“Smart Controllers” for Sprinklers
There was a time when an automatic sprinkler system allowed you to set the weekdays, the time of day, and the number of minutes each station would run. Those of us who grew up dragging hoses thought that was just the greatest thing ever.
But those sprinklers too often were left with settings to water every station the same amount of time (often 20 minutes), at the same time (usually early morning hours), and on the same days of the week (often every day). Homeowners never gave the clocks another look until something went wrong.
Then came the temperature sensors so the system would be locked down when the temperature was dropping toward freezing. That was a good thing, but it wasn’t a huge move.
Jump ahead to the past six or eight years. Manufacturers have been providing “smart controllers” that have at least a relative sense of your landscape and your locale, and that adjust watering times accordingly. I’ve had three in our landscape for the past five years, and they’ve made a huge impact to the positive side of our pocketbook.
At this point let me tell you the things that I am not. I’m certainly not an engineer, therefore I had to hire someone to install my controllers. I’d been told by the manufacturer that it would be an easy task for me, but I soon found out that it was all out of my league, so I got help. And second, I’m not a licensed and practicing irrigator, so some parts of what I’m writing may reflect technology of a couple of years ago. Manufacturers keep making these controllers better and better.
I have controllers that use their own outdoor weather stations. Those units typically measure humidity, wind, temperatures and rainfall. That gives a pretty good reading of what’s going on weather-wise in your landscape, so that was a deal changer.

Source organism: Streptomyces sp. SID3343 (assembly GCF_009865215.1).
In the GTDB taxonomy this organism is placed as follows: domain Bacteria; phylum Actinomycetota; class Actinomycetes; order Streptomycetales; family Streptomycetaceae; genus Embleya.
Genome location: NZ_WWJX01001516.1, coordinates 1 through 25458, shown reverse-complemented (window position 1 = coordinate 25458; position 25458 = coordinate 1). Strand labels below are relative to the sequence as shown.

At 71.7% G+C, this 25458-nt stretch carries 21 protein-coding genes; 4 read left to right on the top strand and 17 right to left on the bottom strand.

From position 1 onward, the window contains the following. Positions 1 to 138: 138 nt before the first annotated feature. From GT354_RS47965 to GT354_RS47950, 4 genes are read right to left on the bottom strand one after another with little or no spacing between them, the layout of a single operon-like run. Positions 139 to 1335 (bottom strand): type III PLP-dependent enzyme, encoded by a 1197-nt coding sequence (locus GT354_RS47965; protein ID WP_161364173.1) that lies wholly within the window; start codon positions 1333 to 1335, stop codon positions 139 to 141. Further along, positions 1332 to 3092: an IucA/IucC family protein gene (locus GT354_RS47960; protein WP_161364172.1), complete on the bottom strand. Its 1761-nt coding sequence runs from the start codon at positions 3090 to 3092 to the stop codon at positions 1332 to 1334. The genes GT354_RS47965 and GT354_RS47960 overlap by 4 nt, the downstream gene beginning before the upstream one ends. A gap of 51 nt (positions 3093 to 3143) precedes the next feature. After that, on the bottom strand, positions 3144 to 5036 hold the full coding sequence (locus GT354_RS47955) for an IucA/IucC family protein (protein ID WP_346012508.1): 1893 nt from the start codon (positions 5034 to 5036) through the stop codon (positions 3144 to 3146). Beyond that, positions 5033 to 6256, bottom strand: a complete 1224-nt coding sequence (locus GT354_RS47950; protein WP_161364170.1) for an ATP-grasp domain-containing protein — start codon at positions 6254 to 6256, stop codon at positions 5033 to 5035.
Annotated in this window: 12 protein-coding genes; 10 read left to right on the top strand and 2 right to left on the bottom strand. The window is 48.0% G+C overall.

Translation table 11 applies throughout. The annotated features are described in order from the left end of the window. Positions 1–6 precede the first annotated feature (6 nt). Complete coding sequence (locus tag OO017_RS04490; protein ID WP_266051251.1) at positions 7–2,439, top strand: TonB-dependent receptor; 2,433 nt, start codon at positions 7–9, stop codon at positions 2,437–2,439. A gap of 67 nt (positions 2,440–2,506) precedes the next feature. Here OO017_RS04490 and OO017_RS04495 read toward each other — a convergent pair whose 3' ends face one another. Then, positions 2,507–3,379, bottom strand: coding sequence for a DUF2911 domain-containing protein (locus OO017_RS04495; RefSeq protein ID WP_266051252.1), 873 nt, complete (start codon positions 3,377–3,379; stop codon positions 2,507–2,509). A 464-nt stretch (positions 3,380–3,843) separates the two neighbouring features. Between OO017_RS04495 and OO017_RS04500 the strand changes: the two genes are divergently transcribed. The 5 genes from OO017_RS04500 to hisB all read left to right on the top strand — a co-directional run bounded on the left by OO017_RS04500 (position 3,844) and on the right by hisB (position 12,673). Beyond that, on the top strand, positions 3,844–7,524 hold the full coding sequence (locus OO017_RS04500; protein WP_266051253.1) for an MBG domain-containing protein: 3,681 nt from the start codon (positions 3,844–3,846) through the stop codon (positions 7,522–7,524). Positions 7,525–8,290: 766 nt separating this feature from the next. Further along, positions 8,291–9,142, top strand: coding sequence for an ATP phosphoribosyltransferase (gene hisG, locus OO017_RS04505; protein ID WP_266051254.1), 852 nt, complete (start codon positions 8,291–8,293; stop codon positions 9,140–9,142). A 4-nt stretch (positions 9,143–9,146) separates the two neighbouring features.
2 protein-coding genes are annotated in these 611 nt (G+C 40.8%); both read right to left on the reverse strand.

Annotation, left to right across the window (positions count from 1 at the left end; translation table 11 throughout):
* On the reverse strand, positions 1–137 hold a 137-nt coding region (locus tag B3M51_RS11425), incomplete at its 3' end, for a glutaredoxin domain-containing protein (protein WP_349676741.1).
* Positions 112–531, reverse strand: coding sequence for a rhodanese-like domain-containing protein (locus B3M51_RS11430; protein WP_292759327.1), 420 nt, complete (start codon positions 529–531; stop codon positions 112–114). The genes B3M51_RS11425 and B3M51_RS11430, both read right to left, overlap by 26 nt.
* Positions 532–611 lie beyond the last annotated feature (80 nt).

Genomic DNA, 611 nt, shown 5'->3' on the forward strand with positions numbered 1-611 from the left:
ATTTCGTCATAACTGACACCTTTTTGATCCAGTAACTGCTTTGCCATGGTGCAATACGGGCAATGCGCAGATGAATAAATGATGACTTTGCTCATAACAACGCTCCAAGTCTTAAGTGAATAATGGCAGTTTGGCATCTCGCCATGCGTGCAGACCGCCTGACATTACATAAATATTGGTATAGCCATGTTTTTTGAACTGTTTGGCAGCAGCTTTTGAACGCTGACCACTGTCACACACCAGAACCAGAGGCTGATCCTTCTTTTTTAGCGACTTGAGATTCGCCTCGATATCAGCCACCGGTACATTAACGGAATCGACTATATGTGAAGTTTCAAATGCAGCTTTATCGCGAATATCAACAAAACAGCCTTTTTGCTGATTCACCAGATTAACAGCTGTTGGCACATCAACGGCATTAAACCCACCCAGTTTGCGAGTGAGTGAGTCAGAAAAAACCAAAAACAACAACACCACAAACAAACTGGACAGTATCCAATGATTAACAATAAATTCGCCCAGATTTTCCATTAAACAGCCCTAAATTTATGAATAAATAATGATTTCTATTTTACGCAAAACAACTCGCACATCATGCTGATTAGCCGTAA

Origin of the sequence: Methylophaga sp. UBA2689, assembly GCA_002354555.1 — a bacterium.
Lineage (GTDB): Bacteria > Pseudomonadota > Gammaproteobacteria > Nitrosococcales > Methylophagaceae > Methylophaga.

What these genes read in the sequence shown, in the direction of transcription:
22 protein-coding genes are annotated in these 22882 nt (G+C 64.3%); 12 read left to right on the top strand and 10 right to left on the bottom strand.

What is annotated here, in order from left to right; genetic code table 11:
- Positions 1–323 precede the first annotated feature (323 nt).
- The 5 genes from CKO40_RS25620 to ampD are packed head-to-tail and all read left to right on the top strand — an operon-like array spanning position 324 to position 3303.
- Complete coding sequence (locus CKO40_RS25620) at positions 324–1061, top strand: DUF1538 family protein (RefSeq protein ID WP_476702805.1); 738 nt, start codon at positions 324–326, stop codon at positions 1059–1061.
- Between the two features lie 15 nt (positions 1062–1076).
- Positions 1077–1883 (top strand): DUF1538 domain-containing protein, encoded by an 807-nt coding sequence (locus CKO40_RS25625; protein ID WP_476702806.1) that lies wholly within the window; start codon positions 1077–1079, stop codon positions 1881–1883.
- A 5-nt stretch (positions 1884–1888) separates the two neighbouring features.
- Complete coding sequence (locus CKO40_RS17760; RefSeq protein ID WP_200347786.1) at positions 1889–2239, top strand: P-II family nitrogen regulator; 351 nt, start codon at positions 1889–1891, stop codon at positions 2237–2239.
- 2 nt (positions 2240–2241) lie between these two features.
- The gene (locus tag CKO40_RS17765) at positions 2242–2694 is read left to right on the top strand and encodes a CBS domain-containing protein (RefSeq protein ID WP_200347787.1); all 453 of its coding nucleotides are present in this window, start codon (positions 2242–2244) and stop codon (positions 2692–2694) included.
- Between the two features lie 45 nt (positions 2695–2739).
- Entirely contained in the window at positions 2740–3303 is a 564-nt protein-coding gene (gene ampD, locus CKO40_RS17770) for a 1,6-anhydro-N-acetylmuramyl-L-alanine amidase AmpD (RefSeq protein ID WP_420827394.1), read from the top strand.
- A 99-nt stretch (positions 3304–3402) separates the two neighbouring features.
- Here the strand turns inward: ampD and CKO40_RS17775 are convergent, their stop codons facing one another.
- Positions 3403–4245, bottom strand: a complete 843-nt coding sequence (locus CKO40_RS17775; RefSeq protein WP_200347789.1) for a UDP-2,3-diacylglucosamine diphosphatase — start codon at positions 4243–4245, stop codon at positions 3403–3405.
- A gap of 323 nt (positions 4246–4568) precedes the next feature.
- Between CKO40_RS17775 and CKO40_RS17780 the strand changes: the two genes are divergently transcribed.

But it gets even better. Your contractor, as the smart controller is being installed, will ask you to go through each of the stations with him or her. You’ll be asked to identify each station’s soil type, sun or shade, type of plants being grown there (not by species, but by turf, trees, shrubs, groundcovers, flowers, etc.), types of heads on each station, and percent slope (the installer will probably measure that for you).
Here’s how those bits of information are important:
• Clay soils don’t take water in nearly as quickly as sands, therefore more than one short burst of irrigation made and repeated a few minutes later will do a better job of soaking the clay.
• Sun or shade obviously influences how rapidly each zone will dry out.
• Types of landscape or garden plants being irrigated will be critically important. Trees have much more extensive root systems, for example, than groundcovers and flowers.
• Different types of heads will deliver widely varying amounts of water per square foot in the same amount of time. Large impact heads that may spray in 40-foot circles take far longer to deliver the same amount of water in their patterns than small spray heads that cover 10 or 12 feet at a time.
• You can monitor the amount of water your system delivers in a set amount of time by putting straight-sided tin cans out while it’s running. (Remember not to leave them in place on your lawn or you’ll have round spots of burned grass the next day.)
• Slope is obviously tied in with run-off. Water that runs into the street off a hill is a lost valuable resource. It’s better to run the system for two or three minutes, then let the water soak into the soil before you water again 30 or 45 minutes later. Repeat as many times as is needed. The steeper the slope, the shorter the intervals and more intervals you’ll need.
Speaking from my own personal experience, we saved almost half of our water use the first year that we had our smart controllers. They paid for themselves within 18 months, and I felt much better about making that investment, both financially and socially. It was the responsible thing to do.
If you have a sprinkler system, but you don’t have a smart controller, do consider getting one. This is a great time, since most of the watering season still lies ahead.
Note, too, that drip irrigation systems are highly efficient at saving water and lessening runoff. In fact, my friend Bill Jensen with Norway Irrigation in DFW was at our house three hours ago helping with our system, and he told me that the city of Dallas now requires that all new “green” houses (which seems to include all new houses) with an approved landscape plan must have drip irrigation in all beds. Talk to your licensed irrigation contractor about whether drip would be right for your landscape. It probably will be.